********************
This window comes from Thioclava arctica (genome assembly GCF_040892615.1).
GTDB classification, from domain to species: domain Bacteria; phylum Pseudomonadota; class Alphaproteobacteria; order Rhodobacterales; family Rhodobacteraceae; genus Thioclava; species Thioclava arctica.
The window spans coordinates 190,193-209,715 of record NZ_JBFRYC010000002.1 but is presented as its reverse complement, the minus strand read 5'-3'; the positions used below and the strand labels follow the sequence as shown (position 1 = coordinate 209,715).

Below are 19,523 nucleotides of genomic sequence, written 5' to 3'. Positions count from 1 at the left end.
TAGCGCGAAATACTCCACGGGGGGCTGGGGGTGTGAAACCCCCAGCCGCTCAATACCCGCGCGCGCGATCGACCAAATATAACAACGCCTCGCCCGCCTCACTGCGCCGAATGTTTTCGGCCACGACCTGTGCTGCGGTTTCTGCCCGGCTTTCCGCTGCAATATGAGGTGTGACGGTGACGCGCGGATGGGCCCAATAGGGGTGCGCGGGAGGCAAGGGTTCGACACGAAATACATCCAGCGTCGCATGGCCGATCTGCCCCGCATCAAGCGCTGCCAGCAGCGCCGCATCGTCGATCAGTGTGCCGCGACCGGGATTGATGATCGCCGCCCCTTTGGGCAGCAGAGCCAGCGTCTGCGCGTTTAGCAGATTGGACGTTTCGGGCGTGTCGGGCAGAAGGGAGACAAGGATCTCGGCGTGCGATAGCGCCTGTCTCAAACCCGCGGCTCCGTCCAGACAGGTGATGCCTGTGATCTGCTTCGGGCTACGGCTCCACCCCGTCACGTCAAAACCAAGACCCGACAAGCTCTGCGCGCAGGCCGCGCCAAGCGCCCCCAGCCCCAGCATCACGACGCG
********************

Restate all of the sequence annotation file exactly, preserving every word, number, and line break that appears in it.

This window comes from Thioclava arctica (genome assembly GCF_040892615.1).
GTDB classification, from domain to species: domain Bacteria; phylum Pseudomonadota; class Alphaproteobacteria; order Rhodobacterales; family Rhodobacteraceae; genus Thioclava; species Thioclava arctica.
The window spans coordinates 190,193-209,715 of record NZ_JBFRYC010000002.1 but is presented as its reverse complement, the minus strand read 5'-3'; the positions used below and the strand labels follow the sequence as shown (position 1 = coordinate 209,715).

Below are 19,523 nucleotides of genomic sequence, written 5' to 3'. Positions count from 1 at the left end.
TAGCGCGAAATACTCCACGGGGGGCTGGGGGTGTGAAACCCCCAGCCGCTCAATACCCGCGCGCGCGATCGACCAAATATAACAACGCCTCGCCCGCCTCACTGCGCCGAATGTTTTCGGCCACGACCTGTGCTGCGGTTTCTGCCCGGCTTTCCGCTGCAATATGAGGTGTGACGGTGACGCGCGGATGGGCCCAATAGGGGTGCGCGGGAGGCAAGGGTTCGACACGAAATACATCCAGCGTCGCATGGCCGATCTGCCCCGCATCAAGCGCTGCCAGCAGCGCCGCATCGTCGATCAGTGTGCCGCGACCGGGATTGATGATCGCCGCCCCTTTGGGCAGCAGAGCCAGCGTCTGCGCGTTTAGCAGATTGGACGTTTCGGGCGTGTCGGGCAGAAGGGAGACAAGGATCTCGGCGTGCGATAGCGCCTGTCTCAAACCCGCGGCTCCGTCCAGACAGGTGATGCCTGTGATCTGCTTCGGGCTACGGCTCCACCCCGTCACGTCAAAACCAAGACCCGACAAGCTCTGCGCGCAGGCCGCGCCAAGCGCCCCCAGCCCCAGCATCACGACGCG